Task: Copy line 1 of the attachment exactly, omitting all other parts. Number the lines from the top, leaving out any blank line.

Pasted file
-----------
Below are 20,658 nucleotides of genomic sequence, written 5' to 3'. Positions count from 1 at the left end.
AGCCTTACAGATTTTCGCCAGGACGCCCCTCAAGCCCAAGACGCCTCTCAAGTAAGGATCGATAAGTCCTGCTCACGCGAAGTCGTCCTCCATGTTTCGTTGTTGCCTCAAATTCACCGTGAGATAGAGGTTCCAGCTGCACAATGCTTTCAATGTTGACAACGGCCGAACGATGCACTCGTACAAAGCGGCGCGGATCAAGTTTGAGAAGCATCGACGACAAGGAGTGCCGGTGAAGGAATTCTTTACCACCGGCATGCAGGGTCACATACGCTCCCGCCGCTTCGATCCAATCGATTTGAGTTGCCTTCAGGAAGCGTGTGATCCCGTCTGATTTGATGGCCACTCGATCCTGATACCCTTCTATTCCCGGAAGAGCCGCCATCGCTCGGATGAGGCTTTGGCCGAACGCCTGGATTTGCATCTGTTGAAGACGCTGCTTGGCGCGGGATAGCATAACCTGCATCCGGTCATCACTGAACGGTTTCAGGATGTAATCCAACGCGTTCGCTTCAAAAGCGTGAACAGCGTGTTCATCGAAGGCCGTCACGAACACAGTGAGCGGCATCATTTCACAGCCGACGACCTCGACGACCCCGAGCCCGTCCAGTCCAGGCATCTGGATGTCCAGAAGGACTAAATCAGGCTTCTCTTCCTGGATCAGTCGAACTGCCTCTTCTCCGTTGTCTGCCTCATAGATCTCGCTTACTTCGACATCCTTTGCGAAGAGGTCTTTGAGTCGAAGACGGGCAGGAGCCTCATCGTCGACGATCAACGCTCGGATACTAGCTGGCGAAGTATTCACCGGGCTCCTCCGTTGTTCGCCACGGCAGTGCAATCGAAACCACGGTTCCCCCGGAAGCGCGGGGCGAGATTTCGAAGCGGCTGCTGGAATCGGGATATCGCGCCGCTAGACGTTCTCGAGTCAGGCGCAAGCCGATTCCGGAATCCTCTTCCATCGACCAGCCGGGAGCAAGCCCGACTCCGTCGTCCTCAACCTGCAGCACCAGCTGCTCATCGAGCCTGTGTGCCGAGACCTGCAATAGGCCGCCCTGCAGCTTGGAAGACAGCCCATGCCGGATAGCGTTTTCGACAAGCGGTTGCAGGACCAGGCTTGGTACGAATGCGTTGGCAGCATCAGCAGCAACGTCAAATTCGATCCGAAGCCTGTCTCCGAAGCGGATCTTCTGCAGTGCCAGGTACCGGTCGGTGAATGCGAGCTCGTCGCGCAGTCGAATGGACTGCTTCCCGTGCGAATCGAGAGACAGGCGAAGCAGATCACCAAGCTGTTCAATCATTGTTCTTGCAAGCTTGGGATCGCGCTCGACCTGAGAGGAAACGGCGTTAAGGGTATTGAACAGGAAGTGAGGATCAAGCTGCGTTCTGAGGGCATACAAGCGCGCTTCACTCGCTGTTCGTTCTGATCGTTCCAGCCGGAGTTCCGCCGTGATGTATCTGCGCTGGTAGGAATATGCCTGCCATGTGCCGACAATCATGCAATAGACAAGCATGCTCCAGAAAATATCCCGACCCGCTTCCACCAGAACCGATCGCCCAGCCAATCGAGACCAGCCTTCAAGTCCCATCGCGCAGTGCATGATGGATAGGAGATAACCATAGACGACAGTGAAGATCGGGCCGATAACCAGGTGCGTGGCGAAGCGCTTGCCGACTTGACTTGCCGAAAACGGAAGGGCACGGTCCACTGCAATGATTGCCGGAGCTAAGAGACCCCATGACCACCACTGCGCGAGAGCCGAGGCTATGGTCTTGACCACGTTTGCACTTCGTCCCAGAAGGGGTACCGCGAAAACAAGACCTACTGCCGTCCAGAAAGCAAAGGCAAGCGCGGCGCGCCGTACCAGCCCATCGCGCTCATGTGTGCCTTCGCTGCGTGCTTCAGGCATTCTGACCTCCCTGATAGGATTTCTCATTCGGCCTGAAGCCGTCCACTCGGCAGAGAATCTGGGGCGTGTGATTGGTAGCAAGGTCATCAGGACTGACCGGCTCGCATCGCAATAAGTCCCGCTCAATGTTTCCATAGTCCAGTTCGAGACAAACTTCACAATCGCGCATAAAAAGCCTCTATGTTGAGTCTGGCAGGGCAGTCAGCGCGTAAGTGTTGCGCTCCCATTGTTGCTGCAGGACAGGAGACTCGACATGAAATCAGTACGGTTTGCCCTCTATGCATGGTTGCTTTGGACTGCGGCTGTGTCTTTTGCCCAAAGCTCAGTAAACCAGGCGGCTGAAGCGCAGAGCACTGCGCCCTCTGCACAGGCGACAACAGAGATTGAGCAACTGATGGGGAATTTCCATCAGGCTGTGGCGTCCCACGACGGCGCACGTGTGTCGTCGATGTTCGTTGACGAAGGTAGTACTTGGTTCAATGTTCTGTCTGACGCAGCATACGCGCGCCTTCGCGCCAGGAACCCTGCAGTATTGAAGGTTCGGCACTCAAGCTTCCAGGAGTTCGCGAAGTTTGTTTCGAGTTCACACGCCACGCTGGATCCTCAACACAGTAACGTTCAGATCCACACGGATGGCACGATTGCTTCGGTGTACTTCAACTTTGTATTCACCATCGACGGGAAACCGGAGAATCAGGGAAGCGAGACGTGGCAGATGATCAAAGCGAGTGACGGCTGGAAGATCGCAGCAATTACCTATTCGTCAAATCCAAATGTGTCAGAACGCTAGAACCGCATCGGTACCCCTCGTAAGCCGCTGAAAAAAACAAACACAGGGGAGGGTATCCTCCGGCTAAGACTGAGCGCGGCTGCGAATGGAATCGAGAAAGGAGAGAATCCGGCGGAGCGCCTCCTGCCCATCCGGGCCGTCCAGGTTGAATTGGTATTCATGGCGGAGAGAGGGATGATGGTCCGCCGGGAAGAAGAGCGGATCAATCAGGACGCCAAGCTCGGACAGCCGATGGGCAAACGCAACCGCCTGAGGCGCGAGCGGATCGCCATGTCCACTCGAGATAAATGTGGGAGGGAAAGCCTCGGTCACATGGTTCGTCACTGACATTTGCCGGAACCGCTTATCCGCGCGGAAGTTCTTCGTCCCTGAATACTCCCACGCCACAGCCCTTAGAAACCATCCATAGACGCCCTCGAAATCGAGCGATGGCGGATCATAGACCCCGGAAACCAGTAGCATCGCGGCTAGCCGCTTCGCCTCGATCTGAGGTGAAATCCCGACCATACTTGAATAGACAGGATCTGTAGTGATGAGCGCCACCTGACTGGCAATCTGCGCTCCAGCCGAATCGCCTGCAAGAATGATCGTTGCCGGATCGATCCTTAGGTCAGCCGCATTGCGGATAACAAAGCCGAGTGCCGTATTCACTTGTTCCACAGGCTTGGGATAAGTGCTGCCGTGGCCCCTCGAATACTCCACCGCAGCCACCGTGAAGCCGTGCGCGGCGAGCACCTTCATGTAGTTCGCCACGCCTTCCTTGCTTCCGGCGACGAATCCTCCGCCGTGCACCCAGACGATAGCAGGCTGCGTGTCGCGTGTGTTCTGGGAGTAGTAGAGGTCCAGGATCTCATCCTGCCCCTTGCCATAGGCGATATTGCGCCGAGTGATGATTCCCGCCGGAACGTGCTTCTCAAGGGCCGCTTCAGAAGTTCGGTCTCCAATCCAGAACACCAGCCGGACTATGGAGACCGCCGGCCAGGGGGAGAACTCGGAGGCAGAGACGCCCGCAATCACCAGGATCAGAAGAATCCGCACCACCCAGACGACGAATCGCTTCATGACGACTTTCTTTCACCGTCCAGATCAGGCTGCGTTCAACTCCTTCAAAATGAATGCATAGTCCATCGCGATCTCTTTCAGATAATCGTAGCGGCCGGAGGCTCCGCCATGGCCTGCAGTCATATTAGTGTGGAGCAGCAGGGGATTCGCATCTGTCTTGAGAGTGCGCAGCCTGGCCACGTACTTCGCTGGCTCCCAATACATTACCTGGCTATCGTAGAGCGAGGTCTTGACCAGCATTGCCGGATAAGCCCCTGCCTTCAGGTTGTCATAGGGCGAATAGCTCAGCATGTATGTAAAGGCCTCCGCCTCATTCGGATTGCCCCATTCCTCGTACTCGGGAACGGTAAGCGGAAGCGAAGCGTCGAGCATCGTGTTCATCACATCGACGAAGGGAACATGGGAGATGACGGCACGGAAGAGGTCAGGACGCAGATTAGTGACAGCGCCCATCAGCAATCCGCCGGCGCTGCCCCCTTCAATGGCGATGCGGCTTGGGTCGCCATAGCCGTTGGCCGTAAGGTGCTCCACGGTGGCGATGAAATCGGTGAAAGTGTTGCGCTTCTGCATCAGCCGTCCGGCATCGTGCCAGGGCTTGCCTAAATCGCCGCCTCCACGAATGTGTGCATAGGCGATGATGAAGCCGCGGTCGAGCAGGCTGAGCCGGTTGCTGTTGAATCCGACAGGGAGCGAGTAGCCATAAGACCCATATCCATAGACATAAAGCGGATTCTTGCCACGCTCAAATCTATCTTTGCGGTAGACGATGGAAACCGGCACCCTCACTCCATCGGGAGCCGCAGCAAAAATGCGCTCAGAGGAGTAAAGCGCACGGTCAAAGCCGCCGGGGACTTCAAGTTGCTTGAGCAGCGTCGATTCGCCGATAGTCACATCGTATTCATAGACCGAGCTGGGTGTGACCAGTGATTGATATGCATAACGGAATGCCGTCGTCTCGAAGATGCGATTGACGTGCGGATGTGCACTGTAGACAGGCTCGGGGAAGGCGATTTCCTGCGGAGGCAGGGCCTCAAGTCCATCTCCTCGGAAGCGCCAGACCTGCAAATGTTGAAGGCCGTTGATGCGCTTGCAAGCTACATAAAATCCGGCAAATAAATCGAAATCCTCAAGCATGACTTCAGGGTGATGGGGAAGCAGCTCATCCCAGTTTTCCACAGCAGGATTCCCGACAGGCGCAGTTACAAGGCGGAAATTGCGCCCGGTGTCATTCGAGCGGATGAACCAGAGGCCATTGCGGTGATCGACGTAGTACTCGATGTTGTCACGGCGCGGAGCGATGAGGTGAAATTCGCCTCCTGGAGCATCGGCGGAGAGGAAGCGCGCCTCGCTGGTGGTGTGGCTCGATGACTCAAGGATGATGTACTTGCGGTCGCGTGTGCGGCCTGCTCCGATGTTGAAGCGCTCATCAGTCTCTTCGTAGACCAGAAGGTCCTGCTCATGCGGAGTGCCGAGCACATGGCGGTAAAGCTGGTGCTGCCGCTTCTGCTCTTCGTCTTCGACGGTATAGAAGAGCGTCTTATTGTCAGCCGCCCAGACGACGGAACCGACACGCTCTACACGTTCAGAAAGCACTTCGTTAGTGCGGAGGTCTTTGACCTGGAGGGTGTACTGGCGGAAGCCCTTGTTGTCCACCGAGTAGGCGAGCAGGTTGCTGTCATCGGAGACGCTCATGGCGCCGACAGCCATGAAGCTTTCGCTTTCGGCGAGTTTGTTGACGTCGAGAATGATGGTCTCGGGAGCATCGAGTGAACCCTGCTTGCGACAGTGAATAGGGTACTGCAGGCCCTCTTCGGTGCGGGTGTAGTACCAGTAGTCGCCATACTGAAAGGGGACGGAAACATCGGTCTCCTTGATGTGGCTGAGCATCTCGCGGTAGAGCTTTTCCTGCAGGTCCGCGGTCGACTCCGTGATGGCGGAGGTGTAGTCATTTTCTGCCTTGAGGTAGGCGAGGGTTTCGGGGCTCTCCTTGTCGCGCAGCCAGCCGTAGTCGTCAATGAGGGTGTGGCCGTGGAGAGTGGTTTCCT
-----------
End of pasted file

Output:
Below are 20,658 nucleotides of genomic sequence, written 5' to 3'. Positions count from 1 at the left end.